A picture may be worth a thousand words, but in a he-said, she-said customer service dispute, it might be even more valuable. A well-timed screenshot could score you a refund you deserve.
Consider how almost everyone who rents a car these days takes pictures before accepting the car and when returning it. A picture is pretty good evidence that those dents weren’t there when you brought back the vehicle.
Images also come in handy when you have a dispute with an online vendor. With a picture you can claim “That’s not what I typed” and you can prove it. How do you reply when the company rep says you made a mistake? And do you remember exactly what you typed? How many items you actually ordered? For what date? What did those terms and conditions actually state?
A picture shows exactly what you saw and what you typed. You can email it to the company — or us.
Since electronic displays don’t show up very well in photos, save the camera for your next auto rental. To take a picture of a computer display, you need a screen capture program. Fortunately, most computing devices come with the built-in ability to capture display screens. And if your device didn’t come with the capability, there are many free screen capture programs at the app stores.
On Windows, the easiest way to capture a display is to press the “print screen” button. Typically labeled as the PRT SC key (or something similar), this button has been on keyboards since before Windows. Just press the button and the entire display is captured to the memory buffer. Use the Windows paste capability (right-click Paste or [control] V) to add the screenshot to a file program, or an email.
If you want to capture just the window in which you are working (the current window) instead of the entire screen, press the [alt] button and then the PRT SC key. Remember, the current window typically has a blue header bar.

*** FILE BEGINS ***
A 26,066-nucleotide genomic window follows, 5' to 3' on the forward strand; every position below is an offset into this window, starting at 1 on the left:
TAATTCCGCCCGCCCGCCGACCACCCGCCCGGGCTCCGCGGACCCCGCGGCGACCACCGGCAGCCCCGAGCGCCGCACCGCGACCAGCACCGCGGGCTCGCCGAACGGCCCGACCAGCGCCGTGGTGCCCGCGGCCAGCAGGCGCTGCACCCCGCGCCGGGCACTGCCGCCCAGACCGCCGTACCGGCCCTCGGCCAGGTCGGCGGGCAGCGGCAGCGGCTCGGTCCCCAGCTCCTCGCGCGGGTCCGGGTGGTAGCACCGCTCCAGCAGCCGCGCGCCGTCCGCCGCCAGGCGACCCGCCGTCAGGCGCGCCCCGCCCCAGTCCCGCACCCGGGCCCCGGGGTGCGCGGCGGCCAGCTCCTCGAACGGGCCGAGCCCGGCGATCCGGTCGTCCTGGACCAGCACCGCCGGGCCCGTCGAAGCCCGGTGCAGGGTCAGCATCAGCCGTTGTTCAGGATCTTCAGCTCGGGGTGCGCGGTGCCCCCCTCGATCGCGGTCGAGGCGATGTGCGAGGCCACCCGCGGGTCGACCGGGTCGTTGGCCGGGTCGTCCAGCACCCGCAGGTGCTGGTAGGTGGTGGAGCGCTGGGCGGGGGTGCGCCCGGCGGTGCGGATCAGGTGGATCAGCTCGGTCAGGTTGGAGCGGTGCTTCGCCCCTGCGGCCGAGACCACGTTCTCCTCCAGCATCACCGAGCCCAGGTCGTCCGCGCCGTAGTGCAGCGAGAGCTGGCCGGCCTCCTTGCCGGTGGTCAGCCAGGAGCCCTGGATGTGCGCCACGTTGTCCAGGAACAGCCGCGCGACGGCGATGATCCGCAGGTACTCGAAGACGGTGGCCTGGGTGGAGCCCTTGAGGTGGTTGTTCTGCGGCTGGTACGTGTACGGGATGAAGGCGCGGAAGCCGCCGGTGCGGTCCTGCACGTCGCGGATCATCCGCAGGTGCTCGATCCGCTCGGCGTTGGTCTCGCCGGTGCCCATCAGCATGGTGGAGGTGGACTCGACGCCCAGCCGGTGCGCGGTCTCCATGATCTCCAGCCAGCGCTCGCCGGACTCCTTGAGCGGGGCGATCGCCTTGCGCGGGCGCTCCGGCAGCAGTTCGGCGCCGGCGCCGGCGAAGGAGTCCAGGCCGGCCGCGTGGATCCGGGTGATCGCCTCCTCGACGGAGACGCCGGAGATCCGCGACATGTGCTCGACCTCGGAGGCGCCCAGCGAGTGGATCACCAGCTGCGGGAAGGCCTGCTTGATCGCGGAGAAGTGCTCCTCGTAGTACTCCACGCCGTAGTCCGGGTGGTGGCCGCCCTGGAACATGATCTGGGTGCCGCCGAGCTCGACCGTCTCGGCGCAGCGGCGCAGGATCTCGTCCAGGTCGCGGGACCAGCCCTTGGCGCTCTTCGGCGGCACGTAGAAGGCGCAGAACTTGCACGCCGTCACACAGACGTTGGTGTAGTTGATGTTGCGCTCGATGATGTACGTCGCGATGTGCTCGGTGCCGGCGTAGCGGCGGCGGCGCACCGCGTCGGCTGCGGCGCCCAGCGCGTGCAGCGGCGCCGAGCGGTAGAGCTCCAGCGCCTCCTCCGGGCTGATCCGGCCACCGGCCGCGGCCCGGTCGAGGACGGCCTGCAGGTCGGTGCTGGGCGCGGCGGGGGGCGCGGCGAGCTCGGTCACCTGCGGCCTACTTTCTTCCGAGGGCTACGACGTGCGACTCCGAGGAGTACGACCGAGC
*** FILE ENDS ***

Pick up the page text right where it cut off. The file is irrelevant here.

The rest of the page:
Windows 8 users can press the WIndows key and the Print Screen button to save a picture directly to the photo library.
If you want even more flexibility, try the Windows Snipping Tool. Click the Windows Start button, and in the Search box type Snipping Tool. After the program box appears, click the arrow next to the New button, select the type of capture you want (Free-form, Rectangular, Window, or Full-screen), and then select the area of the screen that you want to capture. By default your selection (the snip) is automatically copied to the memory clipboard. You can also save the selection as an HTML, PNG, GIF, or JPEG file.
Apple Macs also have the ability to capture screenshots to the memory buffer.
To capture the entire screen, press the Apple key ⌘ + Shift + 3 and then release all three keys. The screen image is captured to the buffer. You can right-click and paste the image to a file or program.
To capture a rectangular section of a screen, press the Apple key ⌘ + Shift + 4 and then release all three keys. The cursor changes to a + sign. Drag your mouse from one corner to an opposite corner, and you will see a rectangular border appear, indicating the area that will be captured.
To capture a specific application window, press the Apple key ⌘ + Shift + 4 all at the same time. The cursor changes to a + sign. Press the spacebar. The cursor changes to a camera. Click on the window you want to capture.
iPhone and iPad
To take a picture of your iPhone or iPad display, press the power button and at the same time, for just a second, press the home button. The image is captured and stored as a JPEG file. Use the Photos app to access it.
Android phones and tablets
To take a picture of an Android display, simultaneously press the home key and the Power button until the message “Screenshot done” appears. The image is stored in the Android’s Gallery folder.
Freebies from the Internet
All the above screen capture functions come with the devices. There are also many free programs available online that enable you to add highlighting, text, and other objects, such as circles and arrows, to the image. Examples include “Awesome Screenshot”; “Gadwin Print screen”, and “getgreenshot”. There are also apps, such as “pdfcreator”, that to convert the image to a PDF. PDFs are generally smaller than picture formats, and easier to store or email.
If you want even more features, you can buy a business-level screen capture program, such as Snag-it or FullShot.
No matter how you take your screenshot, make sure you’re capturing the evidence of the transaction. Because without the digital proof, it’s just your word against the company’s.
Ed Lawrence is a consumer advocate based in Boston.